Well, one of the most
common symptoms of Omega-3 deficiency is DEPRESSION. That's why postpartum depression
eventually goes away after delivery -- the woman eventually (hopefully) replaces
the nutrients through her dietary intake over time.
And then there's the whole "depression industry," as I like to call it. Let me give
a personal example from my own family. My sister-in-law recently had a baby,
and while in the hospital a staffer saw her crying. The doctors immediately moved in
on this, and tried to convince my brother to put her on anti-depressants. My
brother was furious, especially after they started telling him that his wife would
have to be on the drugs long-term, and that they probably wouldn't make much of a
difference for the first six months. He rattled their cages about the CONDITIONS
of his wife's hospital stay, until they were willing to extend her visiting hours
so that she could see her husband and parents more often. That seemed to solve
the problem, showing that the hospital setting itself was a factor in her "depression,"
if you can call crying once "depression." I also should add that one of the meals
I observed them giving her was MASHED POTATOES AND GRAVY WITH BEEF. How is that
going to replace her nutrients, other than a little iron in the beef? Where are the
Omega-3's, other than a tiny amount in the small leafy green salad? Reminds me of
stories I've heard from heart bypass patients' families, where their fathers were
given hamburgers or pastrami sandwiches after heart surgery. Might as well start
working on that next bypass right away, huh?
Also, many times people are depressed by
the CIRCUMSTANCES OF THEIR LIFE. When a woman's husband dies, of course she's going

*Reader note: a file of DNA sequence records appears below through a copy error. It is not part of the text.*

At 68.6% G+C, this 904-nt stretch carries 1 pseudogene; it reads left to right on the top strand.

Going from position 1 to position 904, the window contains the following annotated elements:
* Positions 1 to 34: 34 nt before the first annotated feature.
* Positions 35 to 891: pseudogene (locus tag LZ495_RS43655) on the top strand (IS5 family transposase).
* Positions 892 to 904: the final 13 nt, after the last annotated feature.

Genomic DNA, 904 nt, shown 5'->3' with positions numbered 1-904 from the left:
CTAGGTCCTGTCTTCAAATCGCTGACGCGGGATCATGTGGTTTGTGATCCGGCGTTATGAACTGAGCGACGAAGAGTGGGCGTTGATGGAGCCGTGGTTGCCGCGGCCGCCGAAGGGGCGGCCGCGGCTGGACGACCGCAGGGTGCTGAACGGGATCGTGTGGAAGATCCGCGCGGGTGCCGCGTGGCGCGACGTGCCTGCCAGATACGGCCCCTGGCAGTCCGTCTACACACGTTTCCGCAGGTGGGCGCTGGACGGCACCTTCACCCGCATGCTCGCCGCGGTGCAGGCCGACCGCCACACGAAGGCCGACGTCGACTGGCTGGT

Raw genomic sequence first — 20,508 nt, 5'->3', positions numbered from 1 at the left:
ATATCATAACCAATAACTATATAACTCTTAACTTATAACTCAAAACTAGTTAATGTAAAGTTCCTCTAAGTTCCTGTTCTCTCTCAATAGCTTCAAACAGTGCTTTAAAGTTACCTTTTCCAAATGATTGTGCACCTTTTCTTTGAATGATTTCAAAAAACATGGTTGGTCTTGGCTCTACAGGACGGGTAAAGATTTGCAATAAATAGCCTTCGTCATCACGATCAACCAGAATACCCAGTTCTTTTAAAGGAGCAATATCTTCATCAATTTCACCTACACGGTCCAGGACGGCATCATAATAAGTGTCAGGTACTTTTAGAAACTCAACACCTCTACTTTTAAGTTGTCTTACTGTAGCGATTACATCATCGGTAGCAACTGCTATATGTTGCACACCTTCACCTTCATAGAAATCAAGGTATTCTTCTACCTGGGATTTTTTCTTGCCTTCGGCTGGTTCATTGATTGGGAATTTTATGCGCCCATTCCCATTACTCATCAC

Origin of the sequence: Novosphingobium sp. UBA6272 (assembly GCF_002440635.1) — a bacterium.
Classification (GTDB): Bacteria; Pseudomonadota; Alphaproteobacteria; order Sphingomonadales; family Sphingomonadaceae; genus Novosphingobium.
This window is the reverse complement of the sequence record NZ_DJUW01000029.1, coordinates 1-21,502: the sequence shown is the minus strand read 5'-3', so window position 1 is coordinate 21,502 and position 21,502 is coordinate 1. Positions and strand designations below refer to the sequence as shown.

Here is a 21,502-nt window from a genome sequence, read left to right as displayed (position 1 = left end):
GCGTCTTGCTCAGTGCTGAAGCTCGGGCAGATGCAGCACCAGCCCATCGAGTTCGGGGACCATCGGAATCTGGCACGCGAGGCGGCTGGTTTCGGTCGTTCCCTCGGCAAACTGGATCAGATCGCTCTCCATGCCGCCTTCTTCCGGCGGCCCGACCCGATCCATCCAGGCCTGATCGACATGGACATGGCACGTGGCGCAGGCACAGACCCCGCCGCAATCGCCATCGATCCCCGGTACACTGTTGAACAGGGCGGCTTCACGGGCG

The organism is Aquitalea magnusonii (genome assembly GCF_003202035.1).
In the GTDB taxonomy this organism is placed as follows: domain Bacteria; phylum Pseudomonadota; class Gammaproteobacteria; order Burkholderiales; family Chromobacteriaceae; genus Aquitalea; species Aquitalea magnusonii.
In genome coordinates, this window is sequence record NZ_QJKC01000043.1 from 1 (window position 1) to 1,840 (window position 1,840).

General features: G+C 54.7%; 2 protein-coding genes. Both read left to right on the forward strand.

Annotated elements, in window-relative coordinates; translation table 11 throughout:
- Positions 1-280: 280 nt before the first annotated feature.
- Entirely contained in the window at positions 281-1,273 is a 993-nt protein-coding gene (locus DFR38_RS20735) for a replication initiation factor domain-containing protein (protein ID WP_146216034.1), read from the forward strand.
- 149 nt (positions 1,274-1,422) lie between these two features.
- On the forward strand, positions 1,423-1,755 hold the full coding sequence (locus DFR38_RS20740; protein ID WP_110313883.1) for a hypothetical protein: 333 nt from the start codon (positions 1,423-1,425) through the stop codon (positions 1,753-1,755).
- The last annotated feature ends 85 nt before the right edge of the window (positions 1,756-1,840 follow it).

to be depressed for a while. That's a part of life. Unless someone is having
trouble coping and ASKS for a quick fix like drugs, why would anyone want to push
someone with TEMPORARY sadness? It goes against human decency, especially with the
bad side effects of most
Then there's the fact that most Americans are
Omega-3 deficient, creating a deficiency-based depression epidemic in this country.
Doctors admit that their education rarely contains coursework in nutrition, and
anyway, nutrition is considered to be a lowly nutritionist's job -- someone a patient
rarely sees, unless a disease like diabetes is involved.
This is the medical industry Cruise was referring to -- doctors aren't taught
or don't want to know why their patients are really depressed, and are conditioned
by the standards in their field to treat everyone with DRUGS. But drugs
aren't going to solve these problems permanently. They just create
the demand for more drugs, generating more of a profit for the pharmaceutical
And news broadcasts rarely mention this little detail while
reporting on health issues. Once in a while, a broadcast on
herbs like St. John's Wort may slip through, but in itself, St. John's Wort is just
another temporary solution until the actual source of depression is addressed.
But it's a temporary solution with almost no side effects, in comparison to the
psychoses many anti-depressant
drugs have caused, including school shootings and other homicides. Long story short,
don't expect TELEVISION to address many long-term solutions for any type of mental
disorder, at least not while drug advertising is legal.
Omega-3s and B-Vitamins don't make money like drugs make
money. Natural and inexpensive remedies would put a dent in the huge
profit steamroller of anti-depressant drugs.
Even through I'd rather hear information on postpartum depression from a doctor who
actually knows the issues, like Joel Wallach or Donald Rudin, television rarely
gives doctors like that an audience. Andrew Weil has good exposure, but that's
about as far as TV networks are willing to go. Sometimes celebrities
like Tom Cruise are the only
ones who can break the information barrier, taking quite a risk when they choose to
do so. Cruise can use his celebrity status to TEMPORARILY